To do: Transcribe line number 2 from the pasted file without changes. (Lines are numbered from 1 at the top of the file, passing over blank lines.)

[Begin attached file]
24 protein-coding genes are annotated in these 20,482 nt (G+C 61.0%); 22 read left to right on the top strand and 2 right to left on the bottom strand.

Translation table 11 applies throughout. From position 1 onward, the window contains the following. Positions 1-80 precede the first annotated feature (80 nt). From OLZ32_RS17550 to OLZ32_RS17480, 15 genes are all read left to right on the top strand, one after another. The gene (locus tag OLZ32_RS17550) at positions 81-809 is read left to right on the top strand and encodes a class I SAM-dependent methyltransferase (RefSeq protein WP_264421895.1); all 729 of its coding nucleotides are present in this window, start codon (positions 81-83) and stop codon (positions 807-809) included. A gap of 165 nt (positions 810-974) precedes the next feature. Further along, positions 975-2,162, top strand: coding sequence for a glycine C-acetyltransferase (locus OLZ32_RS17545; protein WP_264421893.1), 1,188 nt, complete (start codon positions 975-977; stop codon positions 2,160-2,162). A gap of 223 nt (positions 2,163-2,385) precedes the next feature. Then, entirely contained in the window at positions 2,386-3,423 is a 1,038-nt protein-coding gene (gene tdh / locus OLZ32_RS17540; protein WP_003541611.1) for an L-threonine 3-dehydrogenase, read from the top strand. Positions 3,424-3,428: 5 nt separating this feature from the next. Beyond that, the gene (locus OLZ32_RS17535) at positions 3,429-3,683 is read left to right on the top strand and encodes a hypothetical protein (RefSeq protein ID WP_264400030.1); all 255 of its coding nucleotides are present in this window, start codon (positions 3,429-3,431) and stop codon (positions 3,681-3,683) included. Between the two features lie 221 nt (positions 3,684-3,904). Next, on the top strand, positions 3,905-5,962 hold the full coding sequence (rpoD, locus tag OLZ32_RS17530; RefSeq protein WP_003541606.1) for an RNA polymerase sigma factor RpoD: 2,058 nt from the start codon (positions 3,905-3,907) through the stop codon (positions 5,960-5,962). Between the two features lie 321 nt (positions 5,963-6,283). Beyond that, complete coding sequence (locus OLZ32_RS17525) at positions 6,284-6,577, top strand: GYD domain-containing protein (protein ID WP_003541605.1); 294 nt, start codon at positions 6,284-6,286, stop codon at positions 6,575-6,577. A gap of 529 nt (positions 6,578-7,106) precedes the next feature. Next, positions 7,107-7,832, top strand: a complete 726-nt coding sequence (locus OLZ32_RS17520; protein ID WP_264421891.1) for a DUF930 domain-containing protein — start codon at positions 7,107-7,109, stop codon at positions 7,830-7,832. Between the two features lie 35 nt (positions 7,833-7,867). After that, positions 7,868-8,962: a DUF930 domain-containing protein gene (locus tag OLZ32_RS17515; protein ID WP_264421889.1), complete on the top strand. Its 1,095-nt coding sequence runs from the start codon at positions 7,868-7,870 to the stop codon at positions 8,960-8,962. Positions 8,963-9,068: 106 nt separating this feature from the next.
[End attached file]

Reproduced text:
Translation table 11 applies throughout. From position 1 onward, the window contains the following. Positions 1-80 precede the first annotated feature (80 nt). From OLZ32_RS17550 to OLZ32_RS17480, 15 genes are all read left to right on the top strand, one after another. The gene (locus tag OLZ32_RS17550) at positions 81-809 is read left to right on the top strand and encodes a class I SAM-dependent methyltransferase (RefSeq protein WP_264421895.1); all 729 of its coding nucleotides are present in this window, start codon (positions 81-83) and stop codon (positions 807-809) included. A gap of 165 nt (positions 810-974) precedes the next feature. Further along, positions 975-2,162, top strand: coding sequence for a glycine C-acetyltransferase (locus OLZ32_RS17545; protein WP_264421893.1), 1,188 nt, complete (start codon positions 975-977; stop codon positions 2,160-2,162). A gap of 223 nt (positions 2,163-2,385) precedes the next feature. Then, entirely contained in the window at positions 2,386-3,423 is a 1,038-nt protein-coding gene (gene tdh / locus OLZ32_RS17540; protein WP_003541611.1) for an L-threonine 3-dehydrogenase, read from the top strand. Positions 3,424-3,428: 5 nt separating this feature from the next. Beyond that, the gene (locus OLZ32_RS17535) at positions 3,429-3,683 is read left to right on the top strand and encodes a hypothetical protein (RefSeq protein ID WP_264400030.1); all 255 of its coding nucleotides are present in this window, start codon (positions 3,429-3,431) and stop codon (positions 3,681-3,683) included. Between the two features lie 221 nt (positions 3,684-3,904). Next, on the top strand, positions 3,905-5,962 hold the full coding sequence (rpoD, locus tag OLZ32_RS17530; RefSeq protein WP_003541606.1) for an RNA polymerase sigma factor RpoD: 2,058 nt from the start codon (positions 3,905-3,907) through the stop codon (positions 5,960-5,962). Between the two features lie 321 nt (positions 5,963-6,283). Beyond that, complete coding sequence (locus OLZ32_RS17525) at positions 6,284-6,577, top strand: GYD domain-containing protein (protein ID WP_003541605.1); 294 nt, start codon at positions 6,284-6,286, stop codon at positions 6,575-6,577. A gap of 529 nt (positions 6,578-7,106) precedes the next feature. Next, positions 7,107-7,832, top strand: a complete 726-nt coding sequence (locus OLZ32_RS17520; protein ID WP_264421891.1) for a DUF930 domain-containing protein — start codon at positions 7,107-7,109, stop codon at positions 7,830-7,832. Between the two features lie 35 nt (positions 7,833-7,867). After that, positions 7,868-8,962: a DUF930 domain-containing protein gene (locus tag OLZ32_RS17515; protein ID WP_264421889.1), complete on the top strand. Its 1,095-nt coding sequence runs from the start codon at positions 7,868-7,870 to the stop codon at positions 8,960-8,962. Positions 8,963-9,068: 106 nt separating this feature from the next.